Interior designers, like fashion designers, are always thinking about trends. What are the trends in color and style? What’s new and different this year? How long will this trend last? A recent post by stylist Amy Dragoo, wherein she questioned whether she made her own kitchen too “trendy”, started me thinking: is looking at trends a pitfall in interior design? Is it a necessary evil? As designers and homeowners, do we embrace or avoid?
Interestingly, Merriam-Webster tells us a trend is (1) to extend in a general direction OR (2) to veer in a new direction. So which is it?
Every year, the color experts at Pantone announce a "color of the year", which they believe is on trend. Last year it was turquoise, this year honeysuckle.
Did you (or anyone you know) rush out and buy all new everything in pink because it's the 2011 trend? I'm guessing not. If you already love pink, do you feel a frisson of excitement to know you are now trendy? Maybe just a bit, right? If you never liked pink, did you perhaps stop and think about pink a little, re-examine your feelings and preconceptions because it's trendy this year? Might seeing a “trend” encourages someone to embrace something they never knew they liked? I would argue yes.
The newest Traditional Home magazine declares that navy, indigo and the darkest of blues are now the trend. What? Traditionalists everywhere are feeling vindicated that the colors they have embraced for the past 20, 30 or 40 years are now considered trendy! When does a trend become a classic? I think when one moves from Merriam-Webster's definition 2 to definition 1. Deep blues are mainstays in many a traditional interior. The trendy aspect may just be using them in newer ways, such as lacquered walls, as seen on the cover.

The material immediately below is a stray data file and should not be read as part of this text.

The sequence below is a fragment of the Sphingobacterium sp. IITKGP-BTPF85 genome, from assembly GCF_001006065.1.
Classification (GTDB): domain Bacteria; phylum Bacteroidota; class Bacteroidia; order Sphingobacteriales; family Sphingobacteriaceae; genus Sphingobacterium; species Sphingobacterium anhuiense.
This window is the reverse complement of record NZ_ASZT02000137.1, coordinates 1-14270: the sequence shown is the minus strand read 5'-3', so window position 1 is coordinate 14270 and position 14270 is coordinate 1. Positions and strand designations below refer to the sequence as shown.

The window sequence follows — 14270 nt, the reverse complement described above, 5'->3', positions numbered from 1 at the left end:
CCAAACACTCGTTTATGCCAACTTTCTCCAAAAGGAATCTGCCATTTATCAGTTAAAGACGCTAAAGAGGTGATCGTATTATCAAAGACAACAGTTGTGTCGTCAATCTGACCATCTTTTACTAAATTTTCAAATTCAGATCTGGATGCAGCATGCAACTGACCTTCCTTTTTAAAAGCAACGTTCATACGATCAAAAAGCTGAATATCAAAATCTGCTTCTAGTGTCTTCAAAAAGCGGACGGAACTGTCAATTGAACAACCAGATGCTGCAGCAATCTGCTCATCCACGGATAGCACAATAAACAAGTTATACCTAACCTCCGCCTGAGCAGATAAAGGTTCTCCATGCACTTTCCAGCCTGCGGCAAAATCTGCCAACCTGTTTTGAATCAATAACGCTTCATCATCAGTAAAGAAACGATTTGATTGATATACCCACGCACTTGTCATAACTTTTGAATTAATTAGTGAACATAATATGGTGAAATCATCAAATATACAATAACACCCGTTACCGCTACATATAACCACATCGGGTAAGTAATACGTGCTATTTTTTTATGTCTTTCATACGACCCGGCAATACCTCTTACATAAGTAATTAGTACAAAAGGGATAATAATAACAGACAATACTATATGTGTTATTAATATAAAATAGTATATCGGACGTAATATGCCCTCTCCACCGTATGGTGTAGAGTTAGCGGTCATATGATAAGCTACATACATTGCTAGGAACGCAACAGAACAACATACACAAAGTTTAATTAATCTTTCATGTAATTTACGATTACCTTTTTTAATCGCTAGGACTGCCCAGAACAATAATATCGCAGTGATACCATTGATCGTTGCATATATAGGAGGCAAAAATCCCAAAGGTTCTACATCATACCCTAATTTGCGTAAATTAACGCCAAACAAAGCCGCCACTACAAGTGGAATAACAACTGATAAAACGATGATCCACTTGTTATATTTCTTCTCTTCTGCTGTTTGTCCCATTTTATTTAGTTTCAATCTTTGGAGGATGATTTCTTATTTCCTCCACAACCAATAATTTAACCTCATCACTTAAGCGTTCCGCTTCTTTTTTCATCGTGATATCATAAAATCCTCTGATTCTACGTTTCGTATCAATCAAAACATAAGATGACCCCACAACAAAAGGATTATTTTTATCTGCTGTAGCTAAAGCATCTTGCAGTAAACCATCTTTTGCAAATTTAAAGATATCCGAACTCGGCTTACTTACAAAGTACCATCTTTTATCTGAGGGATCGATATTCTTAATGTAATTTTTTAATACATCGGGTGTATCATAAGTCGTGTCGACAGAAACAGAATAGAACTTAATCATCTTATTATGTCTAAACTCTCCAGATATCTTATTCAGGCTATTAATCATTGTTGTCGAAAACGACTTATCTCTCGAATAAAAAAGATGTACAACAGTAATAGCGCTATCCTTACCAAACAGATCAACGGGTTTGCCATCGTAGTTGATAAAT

As a designer, I think it's important to see what's new in home furnishings, textiles and colors. There are so many creative people working to develop new and interesting products for our industry, it's a joy to see and even marvel at them during Markets and shows. I believe it is our job as interpreters for our clients to examine the new, and consider the staying power of every item. With Americans redecorating (on average) every 8 years, longevity is a must for major furnishing items. When a new trend strikes your fancy, incorporate it in easy-to-change ways, just as you would with fashion.
In the case of a major renovation, chances are you've been thinking about that dream kitchen for a long time. You've looked at pictures and torn out magazine pages, gathering ideas. If you've torn out 20 pages and they all have common elements, is it because you love that look, or because the pictures are all on trend right now? Over the years, white cabinetry was in, then oh-so-out. Wood cabinets were popular, then vilified. Dark finishes were the rage, then light was the only way to go. As both a designer and a homeowner, I give consideration to the newest trends, but am not a slave to them. Ultimately, it's your space — trust your instincts and adopt the look you love whether it's considered trendy right now or not.